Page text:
WinRT Framework: Getting Started

Windows Runtime (WinRT) is used to make Windows store applications. The problem is that the WinRT API is designed in a way that Views and ViewModels are tightly coupled. This means that all the business logic, events like button click, are in “code-behind” of the view instead of it being in the view model. This Framework allows us to enforce a solid MVVM pattern that puts all the business logic in the view model making it decoupled from the view.

Before we make use of the functionalities of the framework, we need to make sure that it is referenced correctly in our project.
To read an in-depth explanation about the framework, refer to this: Introduction of WinRT Framework

1) In Visual Studio, create a new Blank App project

2) Add a reference to the framework
Framework Reference

3) We need to change the base class of the app-class to DefaultApplication. By doing this, the DefaultApplication takes care of the initialization of the framework. This means that the framework will automatically be set up for us. To do this, we need to change <application> tag to <mvvm:DefaultApplication> and we also need to add a namespace: xmlns:mvvm=”using:WinRTFramework.DefaultImplementations”

<mvvm:DefaultApplication x:Class="DemoProject.App"

4) Since we changed the base class to DefaultApplication on the xaml, we need to do the same thing in the code behind (App.xaml.cs)
We need the App to inherit from DefaultApplication.

sealed partial class App : DefaultApplication

5) Now, we need to add a new class called MainPageVM.cs. This will become the view model of our MainPage View.


6) Then we implement methods of DefaultApplication:
6a) IsSearchSupported tells the Framework if we support search or not..
For this instance, we will not be doing search so we can just set the value to ‘false’. Down the road, if we want to make an application that supports searching, we can just change the value to return ‘true’

protected override bool IsSearchSupported
	        get { return false; }

6b) Next we need to provide the framework with an adapter to our IoC Container, which will allow the framework to create instances from our ViewModels Types. If you use your own IoC Container (such as Autofac or Prism), you should develop an IoCAdapter by implementing the IoCAdapter Interface. If, however, your project does not use an IoC Container, you can use the framework’s DefaultIoCAdapter, which is a very simplistic IoC Container implementation that uses types’ default constructors to create their instances.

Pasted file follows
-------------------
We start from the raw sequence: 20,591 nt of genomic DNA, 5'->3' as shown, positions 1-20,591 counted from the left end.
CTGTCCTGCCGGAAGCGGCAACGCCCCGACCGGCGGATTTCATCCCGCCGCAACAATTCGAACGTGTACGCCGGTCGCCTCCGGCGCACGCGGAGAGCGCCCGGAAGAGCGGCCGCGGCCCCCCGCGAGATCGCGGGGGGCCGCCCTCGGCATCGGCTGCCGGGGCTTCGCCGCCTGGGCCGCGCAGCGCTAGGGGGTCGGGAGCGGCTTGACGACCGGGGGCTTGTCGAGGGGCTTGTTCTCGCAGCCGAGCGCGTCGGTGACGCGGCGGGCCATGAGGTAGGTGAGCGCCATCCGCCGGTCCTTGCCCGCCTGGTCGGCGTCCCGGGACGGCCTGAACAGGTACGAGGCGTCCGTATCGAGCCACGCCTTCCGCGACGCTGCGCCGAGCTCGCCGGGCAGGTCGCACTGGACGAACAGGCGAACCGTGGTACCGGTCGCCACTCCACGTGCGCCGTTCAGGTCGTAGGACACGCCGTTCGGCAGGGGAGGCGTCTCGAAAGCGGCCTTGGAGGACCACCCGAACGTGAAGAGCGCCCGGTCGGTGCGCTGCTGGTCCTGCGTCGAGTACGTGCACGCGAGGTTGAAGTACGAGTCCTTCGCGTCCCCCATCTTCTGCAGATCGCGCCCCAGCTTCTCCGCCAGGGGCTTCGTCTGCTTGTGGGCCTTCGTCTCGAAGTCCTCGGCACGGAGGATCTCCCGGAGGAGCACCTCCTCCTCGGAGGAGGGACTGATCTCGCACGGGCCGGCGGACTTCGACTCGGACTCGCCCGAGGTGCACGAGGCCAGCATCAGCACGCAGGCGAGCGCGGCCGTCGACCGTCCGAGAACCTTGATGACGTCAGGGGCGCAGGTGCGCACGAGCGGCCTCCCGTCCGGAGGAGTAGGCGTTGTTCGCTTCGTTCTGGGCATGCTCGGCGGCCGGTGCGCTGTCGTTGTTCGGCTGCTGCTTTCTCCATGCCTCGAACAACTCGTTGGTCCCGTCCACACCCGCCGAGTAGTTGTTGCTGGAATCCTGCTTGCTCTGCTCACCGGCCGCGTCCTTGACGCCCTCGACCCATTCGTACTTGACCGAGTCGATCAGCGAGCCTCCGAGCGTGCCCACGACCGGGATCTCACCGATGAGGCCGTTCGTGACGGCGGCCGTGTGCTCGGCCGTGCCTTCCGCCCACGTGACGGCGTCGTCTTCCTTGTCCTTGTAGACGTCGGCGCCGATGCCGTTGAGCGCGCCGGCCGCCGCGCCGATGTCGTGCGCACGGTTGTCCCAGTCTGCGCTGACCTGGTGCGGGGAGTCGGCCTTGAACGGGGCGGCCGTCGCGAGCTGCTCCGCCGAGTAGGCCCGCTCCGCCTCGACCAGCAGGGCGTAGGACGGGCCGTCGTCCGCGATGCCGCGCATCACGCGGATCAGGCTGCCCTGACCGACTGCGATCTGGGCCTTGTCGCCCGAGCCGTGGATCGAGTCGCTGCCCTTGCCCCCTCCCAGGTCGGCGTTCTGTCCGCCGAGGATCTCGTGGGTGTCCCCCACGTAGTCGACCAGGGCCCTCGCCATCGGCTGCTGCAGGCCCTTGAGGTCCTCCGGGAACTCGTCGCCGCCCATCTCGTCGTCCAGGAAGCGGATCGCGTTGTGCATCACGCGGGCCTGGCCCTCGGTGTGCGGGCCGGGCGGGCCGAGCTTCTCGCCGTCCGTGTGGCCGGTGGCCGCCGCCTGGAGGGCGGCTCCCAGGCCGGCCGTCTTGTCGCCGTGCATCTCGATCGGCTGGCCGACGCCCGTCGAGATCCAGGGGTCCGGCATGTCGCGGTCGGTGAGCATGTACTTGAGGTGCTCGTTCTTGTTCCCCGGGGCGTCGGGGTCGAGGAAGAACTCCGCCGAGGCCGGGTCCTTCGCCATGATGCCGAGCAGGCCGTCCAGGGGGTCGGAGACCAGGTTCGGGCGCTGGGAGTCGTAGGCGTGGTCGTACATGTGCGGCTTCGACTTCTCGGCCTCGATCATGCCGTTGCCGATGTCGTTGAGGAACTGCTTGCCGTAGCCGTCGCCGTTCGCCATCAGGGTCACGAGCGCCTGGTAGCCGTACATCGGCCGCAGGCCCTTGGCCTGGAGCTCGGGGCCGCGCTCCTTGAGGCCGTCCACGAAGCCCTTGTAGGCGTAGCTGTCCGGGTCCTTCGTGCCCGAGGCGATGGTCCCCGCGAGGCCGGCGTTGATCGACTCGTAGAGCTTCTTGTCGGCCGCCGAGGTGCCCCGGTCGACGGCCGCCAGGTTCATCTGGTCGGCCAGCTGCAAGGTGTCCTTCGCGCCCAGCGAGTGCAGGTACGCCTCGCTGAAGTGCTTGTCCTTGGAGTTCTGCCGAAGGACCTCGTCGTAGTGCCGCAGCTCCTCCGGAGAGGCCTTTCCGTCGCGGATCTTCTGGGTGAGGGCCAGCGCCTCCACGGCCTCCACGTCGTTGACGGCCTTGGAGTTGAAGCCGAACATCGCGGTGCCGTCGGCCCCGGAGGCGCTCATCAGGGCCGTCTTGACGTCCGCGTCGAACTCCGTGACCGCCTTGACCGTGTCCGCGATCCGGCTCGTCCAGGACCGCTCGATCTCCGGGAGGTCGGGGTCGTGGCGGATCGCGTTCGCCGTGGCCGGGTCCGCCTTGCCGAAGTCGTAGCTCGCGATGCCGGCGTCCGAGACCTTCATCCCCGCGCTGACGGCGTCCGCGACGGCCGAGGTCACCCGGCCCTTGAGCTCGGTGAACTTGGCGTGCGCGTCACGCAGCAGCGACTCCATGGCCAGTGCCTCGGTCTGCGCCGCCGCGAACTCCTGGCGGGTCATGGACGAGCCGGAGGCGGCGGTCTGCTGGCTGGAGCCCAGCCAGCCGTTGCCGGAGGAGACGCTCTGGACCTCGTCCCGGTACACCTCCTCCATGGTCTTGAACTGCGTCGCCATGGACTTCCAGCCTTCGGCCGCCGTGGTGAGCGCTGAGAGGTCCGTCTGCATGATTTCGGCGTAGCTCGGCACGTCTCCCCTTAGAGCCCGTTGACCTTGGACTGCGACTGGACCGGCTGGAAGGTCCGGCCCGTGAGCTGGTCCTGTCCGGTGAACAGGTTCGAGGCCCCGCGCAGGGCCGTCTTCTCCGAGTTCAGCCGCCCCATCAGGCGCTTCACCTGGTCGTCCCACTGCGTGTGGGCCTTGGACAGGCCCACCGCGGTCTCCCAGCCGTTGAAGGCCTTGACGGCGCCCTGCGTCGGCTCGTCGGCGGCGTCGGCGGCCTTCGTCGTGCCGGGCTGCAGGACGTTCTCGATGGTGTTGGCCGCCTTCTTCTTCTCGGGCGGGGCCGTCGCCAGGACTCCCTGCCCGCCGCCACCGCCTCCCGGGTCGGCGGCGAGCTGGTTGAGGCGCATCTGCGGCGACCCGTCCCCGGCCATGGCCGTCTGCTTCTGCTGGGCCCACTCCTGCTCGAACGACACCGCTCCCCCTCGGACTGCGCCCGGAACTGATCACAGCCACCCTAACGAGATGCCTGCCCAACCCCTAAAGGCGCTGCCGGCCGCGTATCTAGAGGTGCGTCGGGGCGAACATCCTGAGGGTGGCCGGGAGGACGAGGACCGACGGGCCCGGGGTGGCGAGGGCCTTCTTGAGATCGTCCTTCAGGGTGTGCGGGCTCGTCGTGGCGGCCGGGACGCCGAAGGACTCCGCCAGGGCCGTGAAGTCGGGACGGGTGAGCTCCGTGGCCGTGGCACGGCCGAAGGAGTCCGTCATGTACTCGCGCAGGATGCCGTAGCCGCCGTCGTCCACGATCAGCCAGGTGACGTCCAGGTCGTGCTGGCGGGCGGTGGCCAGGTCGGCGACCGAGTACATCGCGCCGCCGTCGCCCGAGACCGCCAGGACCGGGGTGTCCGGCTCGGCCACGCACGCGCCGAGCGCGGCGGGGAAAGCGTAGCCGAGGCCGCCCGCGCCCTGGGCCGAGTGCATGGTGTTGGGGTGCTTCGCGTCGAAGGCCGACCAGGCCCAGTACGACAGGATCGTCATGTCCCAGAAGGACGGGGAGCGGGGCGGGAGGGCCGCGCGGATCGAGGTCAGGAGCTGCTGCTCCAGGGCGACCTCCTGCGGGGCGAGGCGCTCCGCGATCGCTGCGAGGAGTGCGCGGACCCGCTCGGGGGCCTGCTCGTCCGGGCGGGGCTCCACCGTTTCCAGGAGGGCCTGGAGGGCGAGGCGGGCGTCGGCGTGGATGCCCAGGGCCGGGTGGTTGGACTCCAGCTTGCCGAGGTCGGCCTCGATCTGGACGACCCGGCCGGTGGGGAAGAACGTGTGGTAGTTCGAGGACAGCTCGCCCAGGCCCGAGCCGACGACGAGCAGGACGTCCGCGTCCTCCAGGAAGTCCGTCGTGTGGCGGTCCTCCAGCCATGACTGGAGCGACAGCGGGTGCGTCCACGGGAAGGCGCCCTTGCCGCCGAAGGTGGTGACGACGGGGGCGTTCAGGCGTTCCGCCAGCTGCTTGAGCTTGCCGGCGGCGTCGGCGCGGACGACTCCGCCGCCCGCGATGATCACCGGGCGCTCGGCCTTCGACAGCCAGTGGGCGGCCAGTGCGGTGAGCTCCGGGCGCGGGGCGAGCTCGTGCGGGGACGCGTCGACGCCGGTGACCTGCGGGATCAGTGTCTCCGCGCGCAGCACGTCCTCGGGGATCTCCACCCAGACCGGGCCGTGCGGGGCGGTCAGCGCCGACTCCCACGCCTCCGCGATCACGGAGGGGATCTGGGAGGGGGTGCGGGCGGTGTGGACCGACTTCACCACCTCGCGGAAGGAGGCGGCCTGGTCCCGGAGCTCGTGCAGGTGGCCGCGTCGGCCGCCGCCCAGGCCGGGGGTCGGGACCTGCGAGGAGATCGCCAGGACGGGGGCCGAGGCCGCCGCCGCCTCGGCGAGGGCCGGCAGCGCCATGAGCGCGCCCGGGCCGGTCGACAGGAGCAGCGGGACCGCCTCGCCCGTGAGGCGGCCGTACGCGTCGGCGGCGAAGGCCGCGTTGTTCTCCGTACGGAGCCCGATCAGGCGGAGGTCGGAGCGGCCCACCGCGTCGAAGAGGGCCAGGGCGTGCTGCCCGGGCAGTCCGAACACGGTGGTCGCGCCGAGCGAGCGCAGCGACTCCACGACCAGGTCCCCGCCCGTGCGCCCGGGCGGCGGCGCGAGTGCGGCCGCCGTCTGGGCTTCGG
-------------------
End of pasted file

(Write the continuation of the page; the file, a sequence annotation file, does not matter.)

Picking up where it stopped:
protected override IIoCAdapter IoCAdapter
		  get { return new DefaultIoCAdapter(_viewToVMMap.Values); }

6c) The framework uses an instance of a IViewViewModelMapper to find out which View belongs to which ViewModel and vice versa. If you follow a fixed naming pattern in your project (such as the ViewModel for Page XYZPage is always called XYZViewModel), you would develop an IViewViewModelMapper which finds matching partners according to this naming rule. If you, however, don’t have such a naming rule, you can use the Framework’s DefaultViewViewModelMapper which accepts an instance of a Dictionary that simply maps the type of a View to the type of a ViewModel

Dictionary _viewToVMMap = new Dictionary();
 public App()
			_viewToVMMap.Add(typeof(MainPage), typeof(MainPageVM));

protected override IViewViewModelMapper ViewViewModelMapper
		    get { return new DefaultViewViewModelMapper(_viewToVMMap, IoCAdapter); }

6d) Lastly, we want to tell the framework what page we want to navigate to. We achieve this by specifying in the Navigate() method what ViewModel of the page that we want to navigate to.
This means that if we want to navigate to the MainPage View, we need to specify its view-model to the Navigate method like this — Navigate<MainPageVM>().

	    protected override bool NavigateToInitialPage(INavigationService navigationService)
		    return navigationService.Navigate();

Here is the link to the solution

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